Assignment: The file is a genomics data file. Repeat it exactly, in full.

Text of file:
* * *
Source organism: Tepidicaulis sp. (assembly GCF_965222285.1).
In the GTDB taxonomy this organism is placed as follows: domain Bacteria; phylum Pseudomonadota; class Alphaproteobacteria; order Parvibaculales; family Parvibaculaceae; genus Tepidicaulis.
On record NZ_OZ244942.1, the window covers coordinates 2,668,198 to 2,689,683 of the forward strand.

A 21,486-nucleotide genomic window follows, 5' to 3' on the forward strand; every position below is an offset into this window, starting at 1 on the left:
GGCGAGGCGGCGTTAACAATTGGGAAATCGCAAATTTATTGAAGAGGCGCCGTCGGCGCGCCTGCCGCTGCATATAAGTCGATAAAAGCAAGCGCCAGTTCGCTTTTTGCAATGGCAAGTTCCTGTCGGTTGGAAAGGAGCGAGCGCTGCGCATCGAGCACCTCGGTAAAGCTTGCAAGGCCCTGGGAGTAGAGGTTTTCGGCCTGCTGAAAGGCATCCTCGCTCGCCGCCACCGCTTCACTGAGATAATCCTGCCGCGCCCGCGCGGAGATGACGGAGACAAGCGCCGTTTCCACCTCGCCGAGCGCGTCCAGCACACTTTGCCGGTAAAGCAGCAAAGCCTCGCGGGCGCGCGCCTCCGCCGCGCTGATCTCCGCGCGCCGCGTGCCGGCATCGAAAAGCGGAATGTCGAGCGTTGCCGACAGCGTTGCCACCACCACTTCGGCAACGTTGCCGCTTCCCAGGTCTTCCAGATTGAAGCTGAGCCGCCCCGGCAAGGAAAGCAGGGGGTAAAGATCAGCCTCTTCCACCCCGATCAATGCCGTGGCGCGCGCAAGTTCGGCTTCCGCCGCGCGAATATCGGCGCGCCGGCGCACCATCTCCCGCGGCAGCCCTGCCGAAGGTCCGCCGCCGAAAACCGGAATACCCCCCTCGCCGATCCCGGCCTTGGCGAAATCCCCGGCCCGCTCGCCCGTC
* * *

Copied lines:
Source organism: Tepidicaulis sp. (assembly GCF_965222285.1).
In the GTDB taxonomy this organism is placed as follows: domain Bacteria; phylum Pseudomonadota; class Alphaproteobacteria; order Parvibaculales; family Parvibaculaceae; genus Tepidicaulis.
On record NZ_OZ244942.1, the window covers coordinates 2,668,198 to 2,689,683 of the forward strand.

A 21,486-nucleotide genomic window follows, 5' to 3' on the forward strand; every position below is an offset into this window, starting at 1 on the left:
GGCGAGGCGGCGTTAACAATTGGGAAATCGCAAATTTATTGAAGAGGCGCCGTCGGCGCGCCTGCCGCTGCATATAAGTCGATAAAAGCAAGCGCCAGTTCGCTTTTTGCAATGGCAAGTTCCTGTCGGTTGGAAAGGAGCGAGCGCTGCGCATCGAGCACCTCGGTAAAGCTTGCAAGGCCCTGGGAGTAGAGGTTTTCGGCCTGCTGAAAGGCATCCTCGCTCGCCGCCACCGCTTCACTGAGATAATCCTGCCGCGCCCGCGCGGAGATGACGGAGACAAGCGCCGTTTCCACCTCGCCGAGCGCGTCCAGCACACTTTGCCGGTAAAGCAGCAAAGCCTCGCGGGCGCGCGCCTCCGCCGCGCTGATCTCCGCGCGCCGCGTGCCGGCATCGAAAAGCGGAATGTCGAGCGTTGCCGACAGCGTTGCCACCACCACTTCGGCAACGTTGCCGCTTCCCAGGTCTTCCAGATTGAAGCTGAGCCGCCCCGGCAAGGAAAGCAGGGGGTAAAGATCAGCCTCTTCCACCCCGATCAATGCCGTGGCGCGCGCAAGTTCGGCTTCCGCCGCGCGAATATCGGCGCGCCGGCGCACCATCTCCCGCGGCAGCCCTGCCGAAGGTCCGCCGCCGAAAACCGGAATACCCCCCTCGCCGATCCCGGCCTTGGCGAAATCCCCGGCCCGCTCGCCCGTC